With little else to spend their money on the islanders were considered wealthy and nearby locals capitalised on this by providing food, medicine and other goods and services - often at heavily inflated prices.
In 1936 a young law student named Epaminondas Remoundakis arrived on the island and started to better organise infrastructure, farming and medical care. Over time this changed the whole island's dynamic, creating a pleasant and thriving community for the people of Spinalonga.
Developments included a theatre, a cinema, a school, a coffee shop, a barbershop, and the church of St. Panteleimon complete with a non-infected volunteer priest.
People fell in love, there were marriages, and over 100 children were born and left the island to live a ‘normal’ life on the mainland - just 10 of them later contracted the disease.
When a cure for leprosy was discovered in 1948, people were excited to leave the island but soon found everything they had once known had changed or disappeared. Families had moved to escape the harsh stigma associated with relatives of lepers, and townspeople often didn’t accept that the cured no longer posed a risk.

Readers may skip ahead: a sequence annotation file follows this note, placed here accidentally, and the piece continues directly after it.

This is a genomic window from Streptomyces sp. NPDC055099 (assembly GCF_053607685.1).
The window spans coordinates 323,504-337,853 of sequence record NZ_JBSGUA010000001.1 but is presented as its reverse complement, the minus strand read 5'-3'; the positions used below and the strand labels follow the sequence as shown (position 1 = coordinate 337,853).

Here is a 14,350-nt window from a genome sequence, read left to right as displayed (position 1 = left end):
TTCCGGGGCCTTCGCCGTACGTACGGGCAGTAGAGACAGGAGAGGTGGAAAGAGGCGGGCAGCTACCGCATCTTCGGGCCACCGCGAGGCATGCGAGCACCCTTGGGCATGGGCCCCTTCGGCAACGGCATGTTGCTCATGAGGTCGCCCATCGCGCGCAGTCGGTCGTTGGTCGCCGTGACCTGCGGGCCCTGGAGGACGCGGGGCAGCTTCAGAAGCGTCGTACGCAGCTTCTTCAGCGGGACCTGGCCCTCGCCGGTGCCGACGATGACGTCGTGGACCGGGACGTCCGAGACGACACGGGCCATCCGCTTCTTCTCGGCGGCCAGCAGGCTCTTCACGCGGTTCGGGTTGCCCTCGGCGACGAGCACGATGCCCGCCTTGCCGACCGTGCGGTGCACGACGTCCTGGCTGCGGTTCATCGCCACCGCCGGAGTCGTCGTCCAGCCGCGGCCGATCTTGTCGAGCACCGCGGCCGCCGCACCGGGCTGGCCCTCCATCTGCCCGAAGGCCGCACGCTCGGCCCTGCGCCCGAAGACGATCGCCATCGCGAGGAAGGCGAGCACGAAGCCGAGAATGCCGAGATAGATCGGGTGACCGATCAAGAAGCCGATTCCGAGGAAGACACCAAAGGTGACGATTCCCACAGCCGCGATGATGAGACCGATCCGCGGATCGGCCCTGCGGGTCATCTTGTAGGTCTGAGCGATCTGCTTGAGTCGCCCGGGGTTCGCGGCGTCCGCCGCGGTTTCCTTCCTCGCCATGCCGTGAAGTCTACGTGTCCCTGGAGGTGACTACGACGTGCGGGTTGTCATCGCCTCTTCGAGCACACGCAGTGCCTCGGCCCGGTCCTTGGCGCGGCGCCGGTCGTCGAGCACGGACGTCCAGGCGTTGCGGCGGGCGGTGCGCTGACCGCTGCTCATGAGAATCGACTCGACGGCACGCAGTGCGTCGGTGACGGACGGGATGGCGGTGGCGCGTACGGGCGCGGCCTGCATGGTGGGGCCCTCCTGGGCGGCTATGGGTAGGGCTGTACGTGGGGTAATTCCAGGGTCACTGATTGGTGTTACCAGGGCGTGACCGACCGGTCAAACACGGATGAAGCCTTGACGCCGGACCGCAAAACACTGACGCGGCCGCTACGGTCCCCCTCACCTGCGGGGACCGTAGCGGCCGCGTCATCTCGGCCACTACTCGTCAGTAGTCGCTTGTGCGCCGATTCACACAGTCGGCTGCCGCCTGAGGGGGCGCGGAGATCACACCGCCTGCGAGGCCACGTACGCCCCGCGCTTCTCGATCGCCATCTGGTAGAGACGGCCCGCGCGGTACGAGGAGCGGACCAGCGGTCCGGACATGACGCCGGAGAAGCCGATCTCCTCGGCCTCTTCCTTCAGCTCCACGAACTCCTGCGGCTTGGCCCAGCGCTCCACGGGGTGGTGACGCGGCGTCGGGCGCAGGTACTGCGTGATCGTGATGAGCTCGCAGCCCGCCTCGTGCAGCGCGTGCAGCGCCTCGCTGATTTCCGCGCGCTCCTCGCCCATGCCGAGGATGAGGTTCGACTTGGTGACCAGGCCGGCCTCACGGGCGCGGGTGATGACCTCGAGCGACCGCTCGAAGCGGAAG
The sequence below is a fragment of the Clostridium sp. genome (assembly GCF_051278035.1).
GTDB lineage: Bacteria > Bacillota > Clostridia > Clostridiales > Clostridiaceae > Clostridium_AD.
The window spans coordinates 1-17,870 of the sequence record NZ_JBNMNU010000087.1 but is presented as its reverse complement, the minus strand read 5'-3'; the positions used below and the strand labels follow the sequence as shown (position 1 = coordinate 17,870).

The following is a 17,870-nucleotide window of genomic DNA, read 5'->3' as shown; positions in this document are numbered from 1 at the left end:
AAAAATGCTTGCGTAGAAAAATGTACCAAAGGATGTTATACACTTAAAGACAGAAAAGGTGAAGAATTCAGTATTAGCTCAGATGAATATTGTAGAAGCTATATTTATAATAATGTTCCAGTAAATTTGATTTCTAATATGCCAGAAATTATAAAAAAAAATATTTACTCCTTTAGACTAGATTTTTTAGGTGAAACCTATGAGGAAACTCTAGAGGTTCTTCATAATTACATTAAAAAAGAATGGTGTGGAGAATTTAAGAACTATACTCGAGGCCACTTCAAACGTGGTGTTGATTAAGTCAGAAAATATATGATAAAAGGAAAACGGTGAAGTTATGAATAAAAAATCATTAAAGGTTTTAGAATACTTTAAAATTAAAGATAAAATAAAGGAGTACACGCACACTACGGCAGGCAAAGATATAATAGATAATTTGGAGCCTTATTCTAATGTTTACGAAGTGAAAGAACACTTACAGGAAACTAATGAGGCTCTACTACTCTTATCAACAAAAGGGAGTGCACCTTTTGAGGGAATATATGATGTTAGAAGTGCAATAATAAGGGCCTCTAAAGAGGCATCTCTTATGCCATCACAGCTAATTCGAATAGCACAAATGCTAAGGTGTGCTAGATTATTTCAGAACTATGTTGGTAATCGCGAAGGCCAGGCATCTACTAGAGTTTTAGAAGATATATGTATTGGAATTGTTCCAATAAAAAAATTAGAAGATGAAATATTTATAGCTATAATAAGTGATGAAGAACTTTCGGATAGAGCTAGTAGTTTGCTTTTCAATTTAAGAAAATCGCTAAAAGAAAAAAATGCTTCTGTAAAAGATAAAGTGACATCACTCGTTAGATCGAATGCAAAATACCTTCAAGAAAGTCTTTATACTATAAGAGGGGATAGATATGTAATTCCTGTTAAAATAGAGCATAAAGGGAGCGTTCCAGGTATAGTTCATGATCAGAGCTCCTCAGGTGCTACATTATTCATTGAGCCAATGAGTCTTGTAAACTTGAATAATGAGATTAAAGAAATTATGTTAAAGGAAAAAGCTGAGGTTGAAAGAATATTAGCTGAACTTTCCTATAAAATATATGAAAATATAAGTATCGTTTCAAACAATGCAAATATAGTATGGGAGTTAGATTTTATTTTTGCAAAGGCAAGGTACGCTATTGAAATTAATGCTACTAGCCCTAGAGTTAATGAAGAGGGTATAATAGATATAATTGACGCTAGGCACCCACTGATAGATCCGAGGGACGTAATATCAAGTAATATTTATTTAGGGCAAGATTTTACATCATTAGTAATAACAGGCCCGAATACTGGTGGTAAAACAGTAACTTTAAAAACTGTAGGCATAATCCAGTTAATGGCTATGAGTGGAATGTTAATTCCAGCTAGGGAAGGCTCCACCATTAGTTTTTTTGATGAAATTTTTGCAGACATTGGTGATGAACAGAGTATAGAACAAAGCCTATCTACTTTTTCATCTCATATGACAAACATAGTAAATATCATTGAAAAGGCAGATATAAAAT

Soon people were returning to the island to once again live in peace and harmony in a community that supported each other. It was far from a prison, but instead a sanctuary from the misinformed. As a source of national shame at this point, the government once again intervened, forcibly removing the last people from Spinalonga in 1957 - the island remains uninhabited to this day.
You can get a day tour to Spinalonga from all over the island of Crete. Coaches will pick you up from your hotel and transport you to the port of Agios Nikolaos.